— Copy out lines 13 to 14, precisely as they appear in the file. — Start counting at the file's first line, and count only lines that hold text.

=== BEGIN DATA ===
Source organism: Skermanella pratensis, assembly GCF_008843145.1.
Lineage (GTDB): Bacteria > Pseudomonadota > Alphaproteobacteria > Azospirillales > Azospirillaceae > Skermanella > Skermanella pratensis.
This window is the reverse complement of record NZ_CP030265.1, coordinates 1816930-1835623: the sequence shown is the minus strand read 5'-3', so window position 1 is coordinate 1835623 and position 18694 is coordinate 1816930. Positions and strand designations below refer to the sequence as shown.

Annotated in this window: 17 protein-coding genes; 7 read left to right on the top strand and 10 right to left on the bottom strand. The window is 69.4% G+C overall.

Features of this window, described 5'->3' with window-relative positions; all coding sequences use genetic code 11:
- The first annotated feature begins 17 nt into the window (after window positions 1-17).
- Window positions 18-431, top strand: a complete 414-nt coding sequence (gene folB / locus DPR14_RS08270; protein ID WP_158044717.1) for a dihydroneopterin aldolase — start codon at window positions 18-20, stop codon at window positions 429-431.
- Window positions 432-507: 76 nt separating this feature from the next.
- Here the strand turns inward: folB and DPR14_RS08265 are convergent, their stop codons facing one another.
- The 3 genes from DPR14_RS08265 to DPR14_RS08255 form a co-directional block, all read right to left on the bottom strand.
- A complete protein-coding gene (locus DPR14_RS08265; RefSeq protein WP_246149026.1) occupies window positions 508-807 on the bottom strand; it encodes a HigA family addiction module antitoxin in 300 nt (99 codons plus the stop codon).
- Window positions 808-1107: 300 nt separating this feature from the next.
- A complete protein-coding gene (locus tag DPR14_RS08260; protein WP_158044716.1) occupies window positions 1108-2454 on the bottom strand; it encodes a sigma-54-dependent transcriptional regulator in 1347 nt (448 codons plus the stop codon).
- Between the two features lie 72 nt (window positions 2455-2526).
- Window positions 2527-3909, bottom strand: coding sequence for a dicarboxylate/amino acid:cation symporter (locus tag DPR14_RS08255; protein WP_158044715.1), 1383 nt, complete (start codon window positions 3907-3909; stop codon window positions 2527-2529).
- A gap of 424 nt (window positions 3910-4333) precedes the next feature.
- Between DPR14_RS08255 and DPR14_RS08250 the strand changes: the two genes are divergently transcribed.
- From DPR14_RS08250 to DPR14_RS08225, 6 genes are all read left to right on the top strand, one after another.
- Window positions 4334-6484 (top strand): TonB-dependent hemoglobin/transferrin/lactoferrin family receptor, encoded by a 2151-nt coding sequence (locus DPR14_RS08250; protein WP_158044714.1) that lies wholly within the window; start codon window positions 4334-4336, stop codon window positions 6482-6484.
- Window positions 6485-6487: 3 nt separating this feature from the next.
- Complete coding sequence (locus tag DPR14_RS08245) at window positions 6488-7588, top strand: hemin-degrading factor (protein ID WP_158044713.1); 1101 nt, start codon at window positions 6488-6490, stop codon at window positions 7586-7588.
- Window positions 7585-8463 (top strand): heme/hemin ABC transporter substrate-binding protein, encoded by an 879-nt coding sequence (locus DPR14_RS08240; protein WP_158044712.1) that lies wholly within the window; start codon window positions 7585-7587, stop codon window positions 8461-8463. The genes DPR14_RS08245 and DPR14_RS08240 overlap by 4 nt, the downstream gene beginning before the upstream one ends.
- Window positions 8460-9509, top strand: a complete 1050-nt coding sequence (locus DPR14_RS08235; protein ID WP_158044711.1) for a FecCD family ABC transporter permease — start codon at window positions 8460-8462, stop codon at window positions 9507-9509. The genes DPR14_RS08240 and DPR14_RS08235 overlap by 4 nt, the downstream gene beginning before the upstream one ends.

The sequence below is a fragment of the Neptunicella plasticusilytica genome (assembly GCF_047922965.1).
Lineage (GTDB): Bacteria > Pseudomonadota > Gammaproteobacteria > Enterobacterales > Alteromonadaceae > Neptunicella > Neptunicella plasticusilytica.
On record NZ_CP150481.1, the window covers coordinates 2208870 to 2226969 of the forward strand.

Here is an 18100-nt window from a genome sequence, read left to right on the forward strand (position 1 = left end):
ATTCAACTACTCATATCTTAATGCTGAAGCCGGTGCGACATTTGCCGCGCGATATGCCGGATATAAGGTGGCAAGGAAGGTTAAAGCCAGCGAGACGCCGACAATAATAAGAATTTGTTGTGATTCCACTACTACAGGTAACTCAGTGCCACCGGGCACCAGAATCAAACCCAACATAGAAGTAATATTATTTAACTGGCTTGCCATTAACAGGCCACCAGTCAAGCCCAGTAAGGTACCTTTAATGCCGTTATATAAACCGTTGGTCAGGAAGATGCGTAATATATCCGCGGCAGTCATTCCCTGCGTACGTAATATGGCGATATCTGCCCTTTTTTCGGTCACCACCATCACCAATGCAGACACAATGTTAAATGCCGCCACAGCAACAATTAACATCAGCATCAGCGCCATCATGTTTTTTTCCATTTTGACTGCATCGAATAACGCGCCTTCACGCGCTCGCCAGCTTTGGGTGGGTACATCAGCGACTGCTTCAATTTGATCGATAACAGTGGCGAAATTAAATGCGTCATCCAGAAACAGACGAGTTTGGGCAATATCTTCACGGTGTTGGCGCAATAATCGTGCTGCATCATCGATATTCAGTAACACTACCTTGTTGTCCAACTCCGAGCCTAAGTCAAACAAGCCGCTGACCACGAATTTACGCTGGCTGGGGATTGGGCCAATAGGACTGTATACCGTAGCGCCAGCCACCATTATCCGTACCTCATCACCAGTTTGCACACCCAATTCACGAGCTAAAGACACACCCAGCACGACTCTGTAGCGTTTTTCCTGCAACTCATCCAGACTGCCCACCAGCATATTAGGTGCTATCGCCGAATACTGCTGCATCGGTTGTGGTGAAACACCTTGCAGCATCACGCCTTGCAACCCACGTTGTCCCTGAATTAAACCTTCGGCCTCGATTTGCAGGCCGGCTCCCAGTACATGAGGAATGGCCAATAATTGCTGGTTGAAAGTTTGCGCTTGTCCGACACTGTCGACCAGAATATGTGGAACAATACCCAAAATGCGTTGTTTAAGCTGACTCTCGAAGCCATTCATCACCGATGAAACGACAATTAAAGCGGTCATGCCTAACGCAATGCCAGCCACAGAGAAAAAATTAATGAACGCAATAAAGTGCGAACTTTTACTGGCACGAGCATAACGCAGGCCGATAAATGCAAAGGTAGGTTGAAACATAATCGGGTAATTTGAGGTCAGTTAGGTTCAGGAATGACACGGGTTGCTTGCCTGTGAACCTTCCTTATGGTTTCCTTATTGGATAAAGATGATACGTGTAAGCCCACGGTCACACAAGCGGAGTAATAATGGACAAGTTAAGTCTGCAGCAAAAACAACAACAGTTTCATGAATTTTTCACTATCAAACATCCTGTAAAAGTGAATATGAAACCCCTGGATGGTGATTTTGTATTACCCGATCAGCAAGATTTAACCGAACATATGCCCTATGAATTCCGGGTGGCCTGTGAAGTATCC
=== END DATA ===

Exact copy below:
- A complete protein-coding gene (locus tag DPR14_RS08260; protein WP_158044716.1) occupies window positions 1108-2454 on the bottom strand; it encodes a sigma-54-dependent transcriptional regulator in 1347 nt (448 codons plus the stop codon).
- Between the two features lie 72 nt (window positions 2455-2526).